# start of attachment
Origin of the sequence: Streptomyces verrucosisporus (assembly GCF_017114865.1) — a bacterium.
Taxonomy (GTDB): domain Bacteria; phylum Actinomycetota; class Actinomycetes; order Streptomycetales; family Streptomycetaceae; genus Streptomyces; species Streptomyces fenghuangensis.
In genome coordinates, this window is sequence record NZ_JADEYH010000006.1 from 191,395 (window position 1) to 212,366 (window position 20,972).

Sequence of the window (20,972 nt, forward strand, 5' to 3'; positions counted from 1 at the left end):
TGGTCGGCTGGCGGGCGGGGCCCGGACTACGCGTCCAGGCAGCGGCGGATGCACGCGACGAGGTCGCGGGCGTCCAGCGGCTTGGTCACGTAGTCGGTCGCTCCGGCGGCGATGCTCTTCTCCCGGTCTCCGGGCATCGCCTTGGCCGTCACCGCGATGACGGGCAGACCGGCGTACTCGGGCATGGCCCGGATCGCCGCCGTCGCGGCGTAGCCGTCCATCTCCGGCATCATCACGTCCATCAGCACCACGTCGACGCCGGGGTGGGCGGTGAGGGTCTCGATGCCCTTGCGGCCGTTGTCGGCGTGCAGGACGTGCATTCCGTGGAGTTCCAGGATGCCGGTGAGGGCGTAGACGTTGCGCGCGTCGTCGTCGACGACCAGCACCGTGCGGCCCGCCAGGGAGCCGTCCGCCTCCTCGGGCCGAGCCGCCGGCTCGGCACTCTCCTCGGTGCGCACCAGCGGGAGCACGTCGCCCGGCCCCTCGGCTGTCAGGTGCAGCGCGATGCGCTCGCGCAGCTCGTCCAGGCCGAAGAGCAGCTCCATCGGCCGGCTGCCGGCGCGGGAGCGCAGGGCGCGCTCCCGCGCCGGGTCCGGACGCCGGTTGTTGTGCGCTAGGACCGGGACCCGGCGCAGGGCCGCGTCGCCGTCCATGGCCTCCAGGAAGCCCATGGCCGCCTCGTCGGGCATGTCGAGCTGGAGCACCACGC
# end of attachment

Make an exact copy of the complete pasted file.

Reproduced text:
Origin of the sequence: Streptomyces verrucosisporus (assembly GCF_017114865.1) — a bacterium.
Taxonomy (GTDB): domain Bacteria; phylum Actinomycetota; class Actinomycetes; order Streptomycetales; family Streptomycetaceae; genus Streptomyces; species Streptomyces fenghuangensis.
In genome coordinates, this window is sequence record NZ_JADEYH010000006.1 from 191,395 (window position 1) to 212,366 (window position 20,972).

Sequence of the window (20,972 nt, forward strand, 5' to 3'; positions counted from 1 at the left end):
TGGTCGGCTGGCGGGCGGGGCCCGGACTACGCGTCCAGGCAGCGGCGGATGCACGCGACGAGGTCGCGGGCGTCCAGCGGCTTGGTCACGTAGTCGGTCGCTCCGGCGGCGATGCTCTTCTCCCGGTCTCCGGGCATCGCCTTGGCCGTCACCGCGATGACGGGCAGACCGGCGTACTCGGGCATGGCCCGGATCGCCGCCGTCGCGGCGTAGCCGTCCATCTCCGGCATCATCACGTCCATCAGCACCACGTCGACGCCGGGGTGGGCGGTGAGGGTCTCGATGCCCTTGCGGCCGTTGTCGGCGTGCAGGACGTGCATTCCGTGGAGTTCCAGGATGCCGGTGAGGGCGTAGACGTTGCGCGCGTCGTCGTCGACGACCAGCACCGTGCGGCCCGCCAGGGAGCCGTCCGCCTCCTCGGGCCGAGCCGCCGGCTCGGCACTCTCCTCGGTGCGCACCAGCGGGAGCACGTCGCCCGGCCCCTCGGCTGTCAGGTGCAGCGCGATGCGCTCGCGCAGCTCGTCCAGGCCGAAGAGCAGCTCCATCGGCCGGCTGCCGGCGCGGGAGCGCAGGGCGCGCTCCCGCGCCGGGTCCGGACGCCGGTTGTTGTGCGCTAGGACCGGGACCCGGCGCAGGGCCGCGTCGCCGTCCATGGCCTCCAGGAAGCCCATGGCCGCCTCGTCGGGCATGTCGAGCTGGAGCACCACGC